In this article, we begin a review of Case 99-363, decided by the Interior Board of Land Appeals. In this case, three (3) landowners (referred to in this article as “Simpson”) appeal a dependent resurvey of a Colorado township containing their land. The decision, in this case, has important lessons about the evaluation of evidence, protection of private property rights during a government resurvey, and the fairness of the double proportion method of lost corner restoration.
In this first article, we will consider the IBLA’s decision on three types of evidence in this case related to the contested section corner:
1) Physical evidence.
2) Topographic features.
3) Oral evidence.
In a subsequent article, we will consider the IBLA’s decision in this case as it relates to private survey maps as evidence and the proper use of the double proportion method of corner restoration.
Before we look at the key legal issues, in this case, let’s review the case timeline:
This article is part of a series covering IBLA decisions related to boundary surveying and land title. This article first appeared in the Fall 2016 Issue of California Surveyor Magazine. The article is the first of 2 parts covering the IBLA Decisions 99-363.
6/1882: GLO Surveyor Nickel surveys the exterior boundaries of the township.
6/1882: GLO Surveyor Gardner and GLO Surveyor Cleghorn survey the subdivisional section lines of the township.
5/9/1893: The Surveyor General of Colorado issues the township plat.
1931: The Colorado Highway Department prepares a map of the subject area.
1958: The Colorado Highway Department prepares a second map of the subject area.
1978: Private Surveyor Johnson prepares a survey of the subject area.
1981: Geoff Engineering conducts a survey of the Delzell property within the township.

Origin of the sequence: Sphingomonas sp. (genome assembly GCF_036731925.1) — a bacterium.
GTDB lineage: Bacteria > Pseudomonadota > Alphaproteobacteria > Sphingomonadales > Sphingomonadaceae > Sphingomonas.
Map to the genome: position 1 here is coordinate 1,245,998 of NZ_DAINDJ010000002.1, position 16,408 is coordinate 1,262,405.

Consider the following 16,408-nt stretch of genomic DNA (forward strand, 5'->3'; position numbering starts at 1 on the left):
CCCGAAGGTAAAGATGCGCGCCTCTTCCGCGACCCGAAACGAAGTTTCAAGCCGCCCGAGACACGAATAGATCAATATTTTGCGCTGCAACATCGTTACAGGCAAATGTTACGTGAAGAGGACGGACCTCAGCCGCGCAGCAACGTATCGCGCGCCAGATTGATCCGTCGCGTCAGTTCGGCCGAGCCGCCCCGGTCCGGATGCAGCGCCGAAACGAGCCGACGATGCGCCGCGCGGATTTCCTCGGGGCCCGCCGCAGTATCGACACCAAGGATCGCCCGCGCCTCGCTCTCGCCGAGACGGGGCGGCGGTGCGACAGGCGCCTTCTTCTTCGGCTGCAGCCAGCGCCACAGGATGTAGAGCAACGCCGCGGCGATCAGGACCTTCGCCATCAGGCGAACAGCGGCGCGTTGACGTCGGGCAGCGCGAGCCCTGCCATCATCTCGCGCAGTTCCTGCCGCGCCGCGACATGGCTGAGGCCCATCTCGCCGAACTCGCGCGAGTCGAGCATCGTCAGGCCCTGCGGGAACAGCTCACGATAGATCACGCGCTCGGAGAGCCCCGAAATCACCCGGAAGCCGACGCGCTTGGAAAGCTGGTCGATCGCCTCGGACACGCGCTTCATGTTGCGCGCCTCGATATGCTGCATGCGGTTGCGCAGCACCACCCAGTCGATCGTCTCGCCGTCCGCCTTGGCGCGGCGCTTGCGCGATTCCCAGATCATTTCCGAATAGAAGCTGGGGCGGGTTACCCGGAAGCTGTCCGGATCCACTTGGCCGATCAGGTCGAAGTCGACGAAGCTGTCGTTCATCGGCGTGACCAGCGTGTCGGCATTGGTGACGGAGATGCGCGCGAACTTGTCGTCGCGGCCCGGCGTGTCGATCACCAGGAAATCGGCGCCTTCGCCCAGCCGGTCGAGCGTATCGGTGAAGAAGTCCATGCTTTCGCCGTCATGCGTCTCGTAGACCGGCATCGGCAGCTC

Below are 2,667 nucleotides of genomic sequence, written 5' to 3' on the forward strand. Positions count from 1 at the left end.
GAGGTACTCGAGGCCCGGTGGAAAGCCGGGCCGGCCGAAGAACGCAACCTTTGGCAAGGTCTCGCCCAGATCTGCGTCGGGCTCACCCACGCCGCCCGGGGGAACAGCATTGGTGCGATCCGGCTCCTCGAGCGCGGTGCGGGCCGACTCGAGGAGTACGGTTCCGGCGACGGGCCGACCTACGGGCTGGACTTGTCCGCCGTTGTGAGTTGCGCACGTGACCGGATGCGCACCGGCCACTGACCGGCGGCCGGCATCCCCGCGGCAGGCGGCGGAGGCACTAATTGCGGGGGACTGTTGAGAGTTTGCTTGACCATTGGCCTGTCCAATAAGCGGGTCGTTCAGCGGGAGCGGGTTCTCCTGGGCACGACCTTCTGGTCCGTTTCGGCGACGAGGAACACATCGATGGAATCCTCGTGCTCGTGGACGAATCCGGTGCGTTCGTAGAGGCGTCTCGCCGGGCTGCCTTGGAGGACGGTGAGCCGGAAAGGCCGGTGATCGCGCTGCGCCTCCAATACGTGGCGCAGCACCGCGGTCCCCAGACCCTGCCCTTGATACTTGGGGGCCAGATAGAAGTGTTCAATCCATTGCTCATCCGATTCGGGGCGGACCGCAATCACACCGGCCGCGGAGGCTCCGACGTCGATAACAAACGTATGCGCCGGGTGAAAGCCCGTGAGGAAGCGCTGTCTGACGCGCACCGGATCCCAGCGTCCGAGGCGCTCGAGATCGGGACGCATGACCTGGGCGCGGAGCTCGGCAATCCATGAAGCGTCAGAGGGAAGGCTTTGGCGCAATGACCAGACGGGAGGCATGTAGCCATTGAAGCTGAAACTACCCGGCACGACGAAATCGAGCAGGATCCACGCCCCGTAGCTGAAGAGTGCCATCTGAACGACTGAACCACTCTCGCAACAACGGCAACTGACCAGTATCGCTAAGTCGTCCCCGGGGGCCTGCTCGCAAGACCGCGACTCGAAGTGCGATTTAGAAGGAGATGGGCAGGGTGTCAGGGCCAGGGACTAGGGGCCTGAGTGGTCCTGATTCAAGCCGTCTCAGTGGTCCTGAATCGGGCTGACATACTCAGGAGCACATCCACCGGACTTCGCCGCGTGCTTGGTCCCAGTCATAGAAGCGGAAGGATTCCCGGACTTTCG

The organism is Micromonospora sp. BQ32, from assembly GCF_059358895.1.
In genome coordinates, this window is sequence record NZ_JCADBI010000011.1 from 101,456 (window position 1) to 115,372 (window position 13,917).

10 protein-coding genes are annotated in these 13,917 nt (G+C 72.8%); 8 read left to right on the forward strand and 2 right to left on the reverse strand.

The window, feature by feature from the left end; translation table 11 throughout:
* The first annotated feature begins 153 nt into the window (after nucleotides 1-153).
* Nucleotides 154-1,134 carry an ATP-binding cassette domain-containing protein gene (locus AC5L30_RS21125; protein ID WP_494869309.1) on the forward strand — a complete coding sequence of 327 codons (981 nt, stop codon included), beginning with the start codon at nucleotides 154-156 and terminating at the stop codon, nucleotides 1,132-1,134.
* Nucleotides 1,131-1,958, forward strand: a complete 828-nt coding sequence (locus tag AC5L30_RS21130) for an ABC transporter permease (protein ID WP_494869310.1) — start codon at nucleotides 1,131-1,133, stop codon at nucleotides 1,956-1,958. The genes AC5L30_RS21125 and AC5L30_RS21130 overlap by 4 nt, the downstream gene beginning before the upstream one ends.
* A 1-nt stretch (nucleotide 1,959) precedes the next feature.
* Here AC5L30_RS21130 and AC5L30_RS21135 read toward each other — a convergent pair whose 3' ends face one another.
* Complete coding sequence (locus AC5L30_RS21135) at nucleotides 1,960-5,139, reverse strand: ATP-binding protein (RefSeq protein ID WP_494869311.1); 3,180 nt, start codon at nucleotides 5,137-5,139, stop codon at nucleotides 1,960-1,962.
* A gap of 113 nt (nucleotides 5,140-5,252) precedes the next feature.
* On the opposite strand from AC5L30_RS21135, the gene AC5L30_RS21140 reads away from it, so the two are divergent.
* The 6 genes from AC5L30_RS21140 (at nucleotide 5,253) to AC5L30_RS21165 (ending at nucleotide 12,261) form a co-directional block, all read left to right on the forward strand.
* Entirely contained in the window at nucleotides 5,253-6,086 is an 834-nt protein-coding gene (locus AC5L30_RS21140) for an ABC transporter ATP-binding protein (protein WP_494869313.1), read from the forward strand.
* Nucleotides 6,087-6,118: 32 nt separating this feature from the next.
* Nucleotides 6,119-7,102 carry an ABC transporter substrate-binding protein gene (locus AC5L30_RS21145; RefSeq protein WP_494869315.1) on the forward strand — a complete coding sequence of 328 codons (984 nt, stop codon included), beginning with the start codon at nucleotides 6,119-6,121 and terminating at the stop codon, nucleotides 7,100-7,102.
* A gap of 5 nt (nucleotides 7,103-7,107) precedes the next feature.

1985: Private Surveyor Schmid prepares a survey of the subject area.
9/16/1985: San Juan National Forest requests the BLM survey its lands in the township.
5/6/1986: BLM prepares special instructions for a dependent to resurvey of the township.
Unknown: BLM land surveyor Kohlerschmidt performs a dependent resurvey of the township.
4/19/1989: BLM approves the dependent resurvey of the township.
5/11/1989: A plot of the dependent resurvey is filed.
1/12/1998: Delzell sends a letter to the BLM demanding a return of his lands. The BLM rejects his letter.
4/30/1999: Delzel, Simpson and Strockland protest the results of the dependent resurvey of the township.
6/18/1999: The Colorado BLM makes a decision turning down a request to reject the dependent resurvey of the township.
7/8/2002: The landowners submit a letter to the IBLA requesting the board overturn the Colorado BLM decision.
8/2/2002: The denial of the protest to the dependent resurvey of the township is appealed by Delzell.
This is a list of the undisputed key facts listed in the decision that is related to the legal issues we will discuss in this article:
1) The original GLO field notes describe the monument set for the section corner common to Section 29, Section 30, Section 31 and Section 32 as a “sandstone” 17 inches by 11 inches by 5 inches, set 12 inches into the ground, with notches as described in the manual of surveying instructions. The stone monument was described as being set in a raised mound of stone.
2) The existing stone monument claimed by the private land owners was physically larger than the stone described in the GLO field notes, with physical dimensions of 24 inches by 7 inches by 5 inches, and was set 12 inches in the ground. There was no evidence of a stone mound in the vicinity of this stone monument at the time of the GLO retracement survey by Kohlerschmidt.
3) The existing stone monument had no notches or other markings.
1) The original GLO field notes called for a gulch, a spring branch and a wagon road on lines connecting to the contested section corner.
2) Kohlerschmidt found no evidence of the topographic calls matching those described in the notes that fit with the existing stone monument during his dependent resurvey.
1) Kohlerschmidt didn’t interview “Thwaits”, a former property manager of one of the subject parcels impacted by the section corner location.
2) Kohlerschmidt interviewed Johnson, a private surveyor who worked in the area, but didn’t ask him about the existing stone monument.
3) The BLM didn’t hold public meetings with area landowners during the dependent survey process, as required by its own guidelines.